In the Netflix hit The Queen’s Gambit, we see the young orphan Beth Harmon discover her talent for competitive chess. During a game in the orphanage basement, Harmon’s chess teacher, the caretaker, tells the nine-year-old, “To tell the truth, child, you are amazing” – in contrast to her youth and naivety of her seemingly inherent gift.
The series ends with Harmon as a young woman who takes part in chess competitions at the highest level. The series executive producer William Horberg has said they are unlikely to do a second series. “Maybe we can just let the audience imagine what’s next,” he said Urban and countryside Magazine.
My research examines the question “What’s next?” for so-called child genuities like Beth Harmon and how the “talented” label affects their lives.
Growing up gifted
Interest in measuring children’s intelligence grew during the 20th century. The first IQ tests were developed in the early 1900sLook for children in need of educational support. Later evaluations used IQ tests, but also hormone levels, sleep patterns, metabolism and blood markers or genetics trying to understand and quantify “intelligence”.
All of these tests assume that we should try to assess intelligence in the first place, and that in children as young as possible – that we need to identify our talented Beth Harmons. But should we really? And what happens to these brilliant children when they grow up?
Historical archives can help answer this question, since we’ve been testing gifted children for so long. In the 1990s in particular, newspapers and volunteer groups became obsessed with tracking and reporting on the lives of these children.
One formerly gifted child told the Daily Mail in 1995 about their experience. In elementary school, the child spent the mornings on the model[ling] Modeling clay like everyone else, ”he said. But in the afternoons he received special lessons in quadratic equations from the headmistress. For children like these, the “gifted” label was useful and enabled special delivery, often informal or by volunteer groups, as well as new peer networks.
While Beth Harmon moves from a child prodigy to chess at the highest level as an adult in The Queen’s Gambit, historically every “typical” path for gifted children is far more secular.
Testimonies in historical newspapers and in the archives of the UK National Association for Gifted Children are full of adults who had this diagnosis as children, used it to access new services, types of education and recreational activities, and then lived normally “lives.”
In 1991 a mother wrote to the National Association to emphasize the importance of this label to her family. She was a highly intelligent child herself, “eager to learn but not what they taught in school”. As a result, she “slipped through the web of education”. She had failed the 11+ exam, left school with few qualifications, and had a career behind her that she found unrewarded.
However, when she noticed that her son was also very capable, she had him tested by an educational psychologist. Declared gifted, the family was able to find a public school where he excelled. The child had come to university and had “a lot of fun”.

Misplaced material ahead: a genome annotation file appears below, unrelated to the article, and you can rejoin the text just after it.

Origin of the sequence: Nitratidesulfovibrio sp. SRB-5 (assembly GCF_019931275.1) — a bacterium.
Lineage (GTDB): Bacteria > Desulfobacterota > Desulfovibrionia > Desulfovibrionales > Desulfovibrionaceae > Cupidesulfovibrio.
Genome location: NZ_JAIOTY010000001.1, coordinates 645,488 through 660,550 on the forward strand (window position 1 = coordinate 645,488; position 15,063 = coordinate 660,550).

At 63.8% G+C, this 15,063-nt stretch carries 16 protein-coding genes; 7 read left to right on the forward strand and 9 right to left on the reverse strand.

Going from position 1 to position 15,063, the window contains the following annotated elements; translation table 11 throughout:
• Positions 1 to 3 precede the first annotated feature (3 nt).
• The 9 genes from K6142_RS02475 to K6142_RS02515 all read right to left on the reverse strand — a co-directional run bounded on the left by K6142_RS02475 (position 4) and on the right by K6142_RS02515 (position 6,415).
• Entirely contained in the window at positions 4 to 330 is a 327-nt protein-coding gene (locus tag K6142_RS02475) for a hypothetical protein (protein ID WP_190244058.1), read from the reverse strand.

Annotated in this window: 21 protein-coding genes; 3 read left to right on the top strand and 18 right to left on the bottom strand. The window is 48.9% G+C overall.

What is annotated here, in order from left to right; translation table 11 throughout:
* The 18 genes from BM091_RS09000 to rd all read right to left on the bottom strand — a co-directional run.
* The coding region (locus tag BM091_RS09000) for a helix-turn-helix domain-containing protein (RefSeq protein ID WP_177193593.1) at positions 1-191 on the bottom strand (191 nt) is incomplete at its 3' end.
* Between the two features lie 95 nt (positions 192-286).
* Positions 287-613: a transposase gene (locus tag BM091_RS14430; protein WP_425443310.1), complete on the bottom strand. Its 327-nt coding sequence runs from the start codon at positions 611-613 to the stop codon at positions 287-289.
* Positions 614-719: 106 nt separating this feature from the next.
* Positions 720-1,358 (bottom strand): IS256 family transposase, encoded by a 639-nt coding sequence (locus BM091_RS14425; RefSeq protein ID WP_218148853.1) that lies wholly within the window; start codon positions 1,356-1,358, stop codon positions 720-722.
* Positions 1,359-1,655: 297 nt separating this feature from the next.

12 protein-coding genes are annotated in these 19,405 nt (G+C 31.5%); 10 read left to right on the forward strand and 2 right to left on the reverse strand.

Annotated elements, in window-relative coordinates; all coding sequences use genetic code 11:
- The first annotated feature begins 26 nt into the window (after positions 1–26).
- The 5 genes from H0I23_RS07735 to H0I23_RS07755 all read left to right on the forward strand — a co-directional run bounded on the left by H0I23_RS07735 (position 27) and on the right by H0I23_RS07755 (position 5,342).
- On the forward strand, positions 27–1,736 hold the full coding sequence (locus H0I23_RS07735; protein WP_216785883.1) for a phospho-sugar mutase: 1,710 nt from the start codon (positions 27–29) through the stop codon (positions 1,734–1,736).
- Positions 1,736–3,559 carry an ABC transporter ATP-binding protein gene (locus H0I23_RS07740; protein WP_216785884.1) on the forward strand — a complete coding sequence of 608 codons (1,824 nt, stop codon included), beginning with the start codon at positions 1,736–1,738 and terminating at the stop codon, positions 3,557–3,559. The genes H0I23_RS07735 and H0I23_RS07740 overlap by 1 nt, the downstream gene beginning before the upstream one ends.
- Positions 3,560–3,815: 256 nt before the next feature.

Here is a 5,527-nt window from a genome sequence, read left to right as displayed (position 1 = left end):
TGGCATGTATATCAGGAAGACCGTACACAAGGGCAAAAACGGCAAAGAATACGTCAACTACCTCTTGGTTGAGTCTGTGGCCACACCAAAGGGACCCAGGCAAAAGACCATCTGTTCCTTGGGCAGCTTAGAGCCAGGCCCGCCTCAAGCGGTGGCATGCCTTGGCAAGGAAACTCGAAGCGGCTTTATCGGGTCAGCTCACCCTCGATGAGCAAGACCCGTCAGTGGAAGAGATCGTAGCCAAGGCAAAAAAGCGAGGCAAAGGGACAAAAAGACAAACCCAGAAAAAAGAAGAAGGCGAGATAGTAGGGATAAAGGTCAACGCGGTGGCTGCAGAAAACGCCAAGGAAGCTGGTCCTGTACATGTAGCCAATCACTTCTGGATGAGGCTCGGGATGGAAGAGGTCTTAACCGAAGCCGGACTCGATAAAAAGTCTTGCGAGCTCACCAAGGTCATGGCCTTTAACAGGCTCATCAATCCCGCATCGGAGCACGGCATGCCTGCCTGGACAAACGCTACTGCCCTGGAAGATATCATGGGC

In the extreme, the obsession with identifying gifted children has turned into eugenics.
In 1971 Robert Graham founded the Storage location for the choice of germs, informally referred to as the “Nobel Prize Sperm Bank”. Graham was a eugenicist who tried to “improve” the human population through breeding. His aim was to provide women with free sperm from “the brightest men”, fearing that developments in medicine would “keep more of the defective population alive than ever before”.
Doron Blake was the second child of the 240 born from the archives. Blake’s mother spoke to several journalists during his childhood who duly reported on his exceptional intellect, math skills, and interest in build complex toys.
When Blake turned 18 in 2001, he started playing Profiles and documentation himself. Instead of trumpeting his accomplishments, Blake used media attention to criticize the idea of the gifted child, arguing that the label distorted the public’s understanding of what human qualities were valuable. Blake pointed out that his IQ didn’t make him “good”:
What I like most about me is not that I’m smart, but that I care about people and try to make other people live better.
Blake argued that the gifted label wasn’t a path to life satisfaction – his IQ didn’t make him happy. These comments were similar to those of other formerly gifted children: One told the Daily Mail in 1981 that “there is more to life than learning” and “being gifted doesn’t make you a person anymore likely to be successful”.
The social worth of intelligence has had dangerous effects. Eugenics had a particularly strong influence in the early 20th century. In a US ruling in 1927, the US Supreme Court enacted laws that allow citizens with intellectual disabilities Facial sterilization.
These ideas continued into the middle of the 20th century: Research has shown These ideas of genius and human worth underlie the charismatic leadership, oppression and mass genocide of Nazi Germany.
As recently as the late 20th century, IQ tests had profoundly discriminatory and harmful effects. In a US case filed in 1971, California courts admitted it was biased against IQ testing black studentsand have them excessively represented in special school classes. This was also the case in Britain.
These stories are disturbingly new. We know that the gifted label has helped many children in the past gain access to new services and lead happier lives. But we also know that intelligence tests are aimed at groups that are already privilegedto disproportionately identify white middle-class boys as gifted. While all children need technical support in education, the impulse to glorify the gifted can best be left in the past.